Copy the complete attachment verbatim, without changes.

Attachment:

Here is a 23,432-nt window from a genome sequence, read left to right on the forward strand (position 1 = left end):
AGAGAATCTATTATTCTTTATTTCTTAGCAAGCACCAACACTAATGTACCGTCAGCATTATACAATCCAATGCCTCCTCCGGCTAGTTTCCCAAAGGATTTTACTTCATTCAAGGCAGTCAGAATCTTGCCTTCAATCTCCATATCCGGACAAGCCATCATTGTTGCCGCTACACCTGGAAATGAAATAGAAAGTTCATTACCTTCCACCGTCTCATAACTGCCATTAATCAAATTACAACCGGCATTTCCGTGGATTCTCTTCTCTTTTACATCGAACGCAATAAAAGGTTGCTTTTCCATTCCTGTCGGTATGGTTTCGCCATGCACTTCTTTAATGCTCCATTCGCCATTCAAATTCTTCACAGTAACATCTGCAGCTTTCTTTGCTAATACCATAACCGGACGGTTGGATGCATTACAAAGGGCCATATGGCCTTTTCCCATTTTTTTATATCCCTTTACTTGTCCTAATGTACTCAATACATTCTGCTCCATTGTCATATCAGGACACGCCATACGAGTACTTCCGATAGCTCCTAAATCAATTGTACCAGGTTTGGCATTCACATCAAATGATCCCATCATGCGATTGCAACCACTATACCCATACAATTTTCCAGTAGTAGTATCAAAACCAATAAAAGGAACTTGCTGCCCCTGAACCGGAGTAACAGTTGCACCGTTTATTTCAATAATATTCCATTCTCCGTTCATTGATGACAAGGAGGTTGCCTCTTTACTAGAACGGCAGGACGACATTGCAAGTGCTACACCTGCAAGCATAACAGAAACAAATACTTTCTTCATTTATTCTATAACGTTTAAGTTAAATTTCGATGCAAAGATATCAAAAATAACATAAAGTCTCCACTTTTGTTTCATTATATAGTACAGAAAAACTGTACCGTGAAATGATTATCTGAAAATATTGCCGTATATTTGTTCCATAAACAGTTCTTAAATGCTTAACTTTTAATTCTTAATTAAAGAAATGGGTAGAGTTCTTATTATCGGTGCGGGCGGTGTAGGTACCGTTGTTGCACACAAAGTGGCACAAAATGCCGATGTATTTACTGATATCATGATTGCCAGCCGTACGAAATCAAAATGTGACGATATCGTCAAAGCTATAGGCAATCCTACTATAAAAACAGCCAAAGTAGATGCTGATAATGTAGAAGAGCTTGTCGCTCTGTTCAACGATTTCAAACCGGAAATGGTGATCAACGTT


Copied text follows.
Here is a 23,432-nt window from a genome sequence, read left to right on the forward strand (position 1 = left end):
AGAGAATCTATTATTCTTTATTTCTTAGCAAGCACCAACACTAATGTACCGTCAGCATTATACAATCCAATGCCTCCTCCGGCTAGTTTCCCAAAGGATTTTACTTCATTCAAGGCAGTCAGAATCTTGCCTTCAATCTCCATATCCGGACAAGCCATCATTGTTGCCGCTACACCTGGAAATGAAATAGAAAGTTCATTACCTTCCACCGTCTCATAACTGCCATTAATCAAATTACAACCGGCATTTCCGTGGATTCTCTTCTCTTTTACATCGAACGCAATAAAAGGTTGCTTTTCCATTCCTGTCGGTATGGTTTCGCCATGCACTTCTTTAATGCTCCATTCGCCATTCAAATTCTTCACAGTAACATCTGCAGCTTTCTTTGCTAATACCATAACCGGACGGTTGGATGCATTACAAAGGGCCATATGGCCTTTTCCCATTTTTTTATATCCCTTTACTTGTCCTAATGTACTCAATACATTCTGCTCCATTGTCATATCAGGACACGCCATACGAGTACTTCCGATAGCTCCTAAATCAATTGTACCAGGTTTGGCATTCACATCAAATGATCCCATCATGCGATTGCAACCACTATACCCATACAATTTTCCAGTAGTAGTATCAAAACCAATAAAAGGAACTTGCTGCCCCTGAACCGGAGTAACAGTTGCACCGTTTATTTCAATAATATTCCATTCTCCGTTCATTGATGACAAGGAGGTTGCCTCTTTACTAGAACGGCAGGACGACATTGCAAGTGCTACACCTGCAAGCATAACAGAAACAAATACTTTCTTCATTTATTCTATAACGTTTAAGTTAAATTTCGATGCAAAGATATCAAAAATAACATAAAGTCTCCACTTTTGTTTCATTATATAGTACAGAAAAACTGTACCGTGAAATGATTATCTGAAAATATTGCCGTATATTTGTTCCATAAACAGTTCTTAAATGCTTAACTTTTAATTCTTAATTAAAGAAATGGGTAGAGTTCTTATTATCGGTGCGGGCGGTGTAGGTACCGTTGTTGCACACAAAGTGGCACAAAATGCCGATGTATTTACTGATATCATGATTGCCAGCCGTACGAAATCAAAATGTGACGATATCGTCAAAGCTATAGGCAATCCTACTATAAAAACAGCCAAAGTAGATGCTGATAATGTAGAAGAGCTTGTCGCTCTGTTCAACGATTTCAAACCGGAAATGGTGATCAACGTT